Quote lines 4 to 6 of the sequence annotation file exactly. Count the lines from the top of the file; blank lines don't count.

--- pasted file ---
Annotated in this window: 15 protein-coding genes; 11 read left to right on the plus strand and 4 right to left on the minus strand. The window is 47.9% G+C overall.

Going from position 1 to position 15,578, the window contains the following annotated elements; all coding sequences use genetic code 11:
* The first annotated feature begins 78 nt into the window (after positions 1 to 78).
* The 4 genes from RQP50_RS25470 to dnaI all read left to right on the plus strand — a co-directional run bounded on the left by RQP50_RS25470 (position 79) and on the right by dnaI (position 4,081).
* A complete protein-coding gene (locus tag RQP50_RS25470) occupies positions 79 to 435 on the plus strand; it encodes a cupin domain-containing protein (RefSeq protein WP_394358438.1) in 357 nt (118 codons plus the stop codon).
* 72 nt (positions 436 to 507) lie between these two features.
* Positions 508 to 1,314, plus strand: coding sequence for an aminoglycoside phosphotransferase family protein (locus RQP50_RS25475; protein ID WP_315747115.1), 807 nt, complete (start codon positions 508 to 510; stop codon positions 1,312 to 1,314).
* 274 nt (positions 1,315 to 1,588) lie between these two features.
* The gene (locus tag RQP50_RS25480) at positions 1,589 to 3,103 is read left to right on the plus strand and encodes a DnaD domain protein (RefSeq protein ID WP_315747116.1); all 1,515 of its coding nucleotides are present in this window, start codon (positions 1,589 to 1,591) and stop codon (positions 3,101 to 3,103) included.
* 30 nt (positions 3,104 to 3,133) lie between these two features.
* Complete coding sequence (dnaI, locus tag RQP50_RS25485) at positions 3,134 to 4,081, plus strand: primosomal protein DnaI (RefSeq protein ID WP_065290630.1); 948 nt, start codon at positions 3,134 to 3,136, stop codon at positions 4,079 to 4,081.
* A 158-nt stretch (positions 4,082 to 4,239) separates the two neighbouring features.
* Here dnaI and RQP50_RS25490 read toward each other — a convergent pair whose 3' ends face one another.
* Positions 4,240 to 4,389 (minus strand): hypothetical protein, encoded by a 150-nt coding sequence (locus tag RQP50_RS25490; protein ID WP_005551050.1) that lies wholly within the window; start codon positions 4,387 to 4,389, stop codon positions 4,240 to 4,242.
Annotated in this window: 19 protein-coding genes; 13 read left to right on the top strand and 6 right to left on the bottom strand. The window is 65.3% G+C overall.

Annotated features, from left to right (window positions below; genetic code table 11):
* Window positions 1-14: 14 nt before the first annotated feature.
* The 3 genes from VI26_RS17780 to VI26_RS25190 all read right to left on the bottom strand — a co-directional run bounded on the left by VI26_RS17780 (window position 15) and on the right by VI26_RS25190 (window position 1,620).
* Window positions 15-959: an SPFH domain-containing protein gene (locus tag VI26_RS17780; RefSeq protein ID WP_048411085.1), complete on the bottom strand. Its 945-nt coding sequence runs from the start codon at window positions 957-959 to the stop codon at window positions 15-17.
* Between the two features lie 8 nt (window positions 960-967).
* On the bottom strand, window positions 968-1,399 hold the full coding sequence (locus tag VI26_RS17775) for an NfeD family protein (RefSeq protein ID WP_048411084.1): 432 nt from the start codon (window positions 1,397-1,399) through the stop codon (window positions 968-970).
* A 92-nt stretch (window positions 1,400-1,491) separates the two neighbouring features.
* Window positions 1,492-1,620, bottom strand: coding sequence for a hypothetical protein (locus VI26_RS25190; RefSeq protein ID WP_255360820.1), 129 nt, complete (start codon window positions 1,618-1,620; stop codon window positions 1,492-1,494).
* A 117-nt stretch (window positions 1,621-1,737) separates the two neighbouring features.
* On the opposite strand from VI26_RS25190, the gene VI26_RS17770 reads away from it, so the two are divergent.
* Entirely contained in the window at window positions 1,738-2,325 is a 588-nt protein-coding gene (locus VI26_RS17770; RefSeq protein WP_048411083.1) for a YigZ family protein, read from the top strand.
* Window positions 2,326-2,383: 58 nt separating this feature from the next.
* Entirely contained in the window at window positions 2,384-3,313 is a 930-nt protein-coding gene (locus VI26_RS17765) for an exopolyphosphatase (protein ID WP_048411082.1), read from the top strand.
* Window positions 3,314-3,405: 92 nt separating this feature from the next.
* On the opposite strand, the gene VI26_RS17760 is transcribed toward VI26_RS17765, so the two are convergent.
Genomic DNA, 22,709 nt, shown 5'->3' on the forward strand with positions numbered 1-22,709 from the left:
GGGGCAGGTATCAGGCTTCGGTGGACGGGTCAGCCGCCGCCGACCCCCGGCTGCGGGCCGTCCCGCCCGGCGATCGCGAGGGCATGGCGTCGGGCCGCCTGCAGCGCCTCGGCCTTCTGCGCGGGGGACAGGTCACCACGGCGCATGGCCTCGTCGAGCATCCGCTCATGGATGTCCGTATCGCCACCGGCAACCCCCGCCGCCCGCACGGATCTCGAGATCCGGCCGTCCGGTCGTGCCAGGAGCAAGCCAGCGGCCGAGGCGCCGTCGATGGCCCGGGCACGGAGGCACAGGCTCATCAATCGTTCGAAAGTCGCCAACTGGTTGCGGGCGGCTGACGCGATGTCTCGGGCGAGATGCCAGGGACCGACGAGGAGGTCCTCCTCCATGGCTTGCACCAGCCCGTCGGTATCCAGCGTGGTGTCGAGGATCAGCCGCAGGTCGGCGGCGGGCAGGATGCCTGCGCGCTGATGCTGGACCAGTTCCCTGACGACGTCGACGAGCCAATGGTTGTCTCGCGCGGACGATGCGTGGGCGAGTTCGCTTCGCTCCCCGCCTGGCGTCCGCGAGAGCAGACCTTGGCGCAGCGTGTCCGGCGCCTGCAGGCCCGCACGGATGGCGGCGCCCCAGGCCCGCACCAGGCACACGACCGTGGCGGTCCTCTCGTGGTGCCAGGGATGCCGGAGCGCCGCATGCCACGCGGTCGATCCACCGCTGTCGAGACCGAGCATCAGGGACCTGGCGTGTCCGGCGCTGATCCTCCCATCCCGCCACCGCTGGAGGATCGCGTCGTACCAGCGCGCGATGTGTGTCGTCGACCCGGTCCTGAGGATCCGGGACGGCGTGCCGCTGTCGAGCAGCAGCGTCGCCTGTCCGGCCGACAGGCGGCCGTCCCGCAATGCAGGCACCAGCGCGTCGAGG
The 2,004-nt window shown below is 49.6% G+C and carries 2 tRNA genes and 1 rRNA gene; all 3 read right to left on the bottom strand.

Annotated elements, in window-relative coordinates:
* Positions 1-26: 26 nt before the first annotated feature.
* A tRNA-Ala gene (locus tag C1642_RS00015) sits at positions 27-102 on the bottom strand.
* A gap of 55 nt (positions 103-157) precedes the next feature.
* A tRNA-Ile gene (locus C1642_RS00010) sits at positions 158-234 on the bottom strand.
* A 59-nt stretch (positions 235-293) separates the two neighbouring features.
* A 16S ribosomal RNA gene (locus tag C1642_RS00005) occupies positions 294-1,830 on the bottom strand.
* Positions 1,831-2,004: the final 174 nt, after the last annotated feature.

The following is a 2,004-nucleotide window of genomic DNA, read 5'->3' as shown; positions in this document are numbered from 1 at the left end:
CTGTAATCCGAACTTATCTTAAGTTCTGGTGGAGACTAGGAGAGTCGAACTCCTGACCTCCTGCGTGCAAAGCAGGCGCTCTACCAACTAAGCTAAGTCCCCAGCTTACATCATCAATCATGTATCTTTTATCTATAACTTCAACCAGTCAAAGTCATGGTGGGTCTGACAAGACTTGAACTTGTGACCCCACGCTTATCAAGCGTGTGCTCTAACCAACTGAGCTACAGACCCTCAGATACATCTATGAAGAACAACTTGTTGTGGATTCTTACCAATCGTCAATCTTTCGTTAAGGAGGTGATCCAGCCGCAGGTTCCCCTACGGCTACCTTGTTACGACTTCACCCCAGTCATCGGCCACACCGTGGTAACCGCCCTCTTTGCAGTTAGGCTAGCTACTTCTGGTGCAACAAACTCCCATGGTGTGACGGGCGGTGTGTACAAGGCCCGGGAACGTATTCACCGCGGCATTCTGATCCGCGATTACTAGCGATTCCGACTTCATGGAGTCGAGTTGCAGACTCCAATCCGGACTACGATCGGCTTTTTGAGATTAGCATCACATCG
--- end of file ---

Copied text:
* The 4 genes from RQP50_RS25470 to dnaI all read left to right on the plus strand — a co-directional run bounded on the left by RQP50_RS25470 (position 79) and on the right by dnaI (position 4,081).
* A complete protein-coding gene (locus tag RQP50_RS25470) occupies positions 79 to 435 on the plus strand; it encodes a cupin domain-containing protein (RefSeq protein WP_394358438.1) in 357 nt (118 codons plus the stop codon).
* 72 nt (positions 436 to 507) lie between these two features.